Summoning every ounce of control she possessed, Ashlyn raised her chin and assessed the lawyer. Face calm, she kept her voice level. Losing her cool at this point would serve no one.
A glance at her mother told her that Ann had yet to recover. Ashlyn averted her eyes. She could no longer watch her open and close her mouth like a dying fish.
“We will, of course, request a copy of the will.”
“Yes, of course,” the lawyer slid a finger down the page. “But I assure you, it is sound. I drew it up myself.”
Ordinarily, a confident lawyer would be reassuring, but this man held her future hostage. She could only see that future moving farther out of reach. Her father knew that her career was the most important thing to her. While her peers partied, she scouted schools. Instead of dating, she focused on her career. She had known since she was fourteen what she wanted to do with her life.
What was her father thinking?
Edward Gray was not a man known for being frivolous or ridiculous. Secretive, yes, but not once did he mention his desire for her to marry. Now, she would never get the answer she needed.
Once, he told her there was hardly a man in the business world that could stand up to him the way she did. Was this a punishment? At the time, she detected pride in his words. This will made her question that assumption. She knew her father admired her determination, her desire to put her career above all else.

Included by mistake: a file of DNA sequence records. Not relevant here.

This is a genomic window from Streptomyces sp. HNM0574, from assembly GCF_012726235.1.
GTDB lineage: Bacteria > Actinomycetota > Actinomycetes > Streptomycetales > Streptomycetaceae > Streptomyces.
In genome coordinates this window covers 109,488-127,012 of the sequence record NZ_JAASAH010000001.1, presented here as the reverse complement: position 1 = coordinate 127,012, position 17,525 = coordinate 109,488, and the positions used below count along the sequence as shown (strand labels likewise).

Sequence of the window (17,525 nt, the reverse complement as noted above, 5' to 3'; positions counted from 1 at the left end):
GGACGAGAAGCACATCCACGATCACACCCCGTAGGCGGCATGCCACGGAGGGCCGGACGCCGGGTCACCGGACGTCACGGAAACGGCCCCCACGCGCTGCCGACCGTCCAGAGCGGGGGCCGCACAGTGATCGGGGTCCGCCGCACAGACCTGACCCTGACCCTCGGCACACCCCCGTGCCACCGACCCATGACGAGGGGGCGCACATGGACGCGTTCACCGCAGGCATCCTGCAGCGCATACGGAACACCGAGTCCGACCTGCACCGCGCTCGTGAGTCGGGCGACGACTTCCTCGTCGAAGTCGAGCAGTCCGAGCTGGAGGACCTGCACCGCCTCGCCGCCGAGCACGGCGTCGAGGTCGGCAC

Ann clawed at her throat like a suffocating woman. “You have to marry, Ashlyn. I cannot work. Why, I have all of my charities and my-”
“Excuse me, Mrs. Gray, but can we finish this reading? I have an appointment in an hour’s time.”
“Yes, yes, of course.”
Her father let very few people get close to him. As she was his only child, and he rarely talked with his two brothers or their extended families, she couldn’t say the majority of his last will and testament surprised her. No, only the part where she needed to get married if she hoped to finish college anytime soon. That, and her mother’s livelihood depended on her decision.
Rising, she shook Ben’s hand and thanked him for his time. He assured them that copies would be delivered soon, though Ashlyn had little hope that any of the contents could be contested.
Ben’s experience spanned over thirty years.
The brisk Seattle air greeted them as they donned their coats and escaped the confines of the brick law building. A light drizzle misted the air, and her mother voiced her disgust, raising the umbrella that matched her raincoat. Ashlyn hadn’t brought an umbrella. The limo at the edge of the sidewalk proved they only needed to walk a few feet.